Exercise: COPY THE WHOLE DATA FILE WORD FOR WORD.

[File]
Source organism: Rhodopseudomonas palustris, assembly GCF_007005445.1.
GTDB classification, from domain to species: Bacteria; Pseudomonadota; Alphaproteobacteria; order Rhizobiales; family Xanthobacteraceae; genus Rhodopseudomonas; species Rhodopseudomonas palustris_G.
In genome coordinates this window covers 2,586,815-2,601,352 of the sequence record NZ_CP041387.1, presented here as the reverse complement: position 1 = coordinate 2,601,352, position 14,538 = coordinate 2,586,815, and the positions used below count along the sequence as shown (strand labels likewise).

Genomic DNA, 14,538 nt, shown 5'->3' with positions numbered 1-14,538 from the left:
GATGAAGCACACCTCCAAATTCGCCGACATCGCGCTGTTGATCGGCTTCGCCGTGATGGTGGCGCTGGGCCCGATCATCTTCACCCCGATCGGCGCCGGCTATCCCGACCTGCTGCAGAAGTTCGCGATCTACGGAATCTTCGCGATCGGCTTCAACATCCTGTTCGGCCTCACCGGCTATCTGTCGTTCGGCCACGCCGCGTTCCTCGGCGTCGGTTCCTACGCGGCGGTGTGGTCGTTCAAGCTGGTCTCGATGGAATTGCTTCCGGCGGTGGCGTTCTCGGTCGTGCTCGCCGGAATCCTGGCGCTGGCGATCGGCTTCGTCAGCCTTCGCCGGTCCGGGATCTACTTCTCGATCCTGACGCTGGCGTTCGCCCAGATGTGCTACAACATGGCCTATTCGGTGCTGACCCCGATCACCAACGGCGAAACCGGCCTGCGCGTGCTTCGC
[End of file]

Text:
Source organism: Rhodopseudomonas palustris, assembly GCF_007005445.1.
GTDB classification, from domain to species: Bacteria; Pseudomonadota; Alphaproteobacteria; order Rhizobiales; family Xanthobacteraceae; genus Rhodopseudomonas; species Rhodopseudomonas palustris_G.
In genome coordinates this window covers 2,586,815-2,601,352 of the sequence record NZ_CP041387.1, presented here as the reverse complement: position 1 = coordinate 2,601,352, position 14,538 = coordinate 2,586,815, and the positions used below count along the sequence as shown (strand labels likewise).

Genomic DNA, 14,538 nt, shown 5'->3' with positions numbered 1-14,538 from the left:
GATGAAGCACACCTCCAAATTCGCCGACATCGCGCTGTTGATCGGCTTCGCCGTGATGGTGGCGCTGGGCCCGATCATCTTCACCCCGATCGGCGCCGGCTATCCCGACCTGCTGCAGAAGTTCGCGATCTACGGAATCTTCGCGATCGGCTTCAACATCCTGTTCGGCCTCACCGGCTATCTGTCGTTCGGCCACGCCGCGTTCCTCGGCGTCGGTTCCTACGCGGCGGTGTGGTCGTTCAAGCTGGTCTCGATGGAATTGCTTCCGGCGGTGGCGTTCTCGGTCGTGCTCGCCGGAATCCTGGCGCTGGCGATCGGCTTCGTCAGCCTTCGCCGGTCCGGGATCTACTTCTCGATCCTGACGCTGGCGTTCGCCCAGATGTGCTACAACATGGCCTATTCGGTGCTGACCCCGATCACCAACGGCGAAACCGGCCTGCGCGTGCTTCGC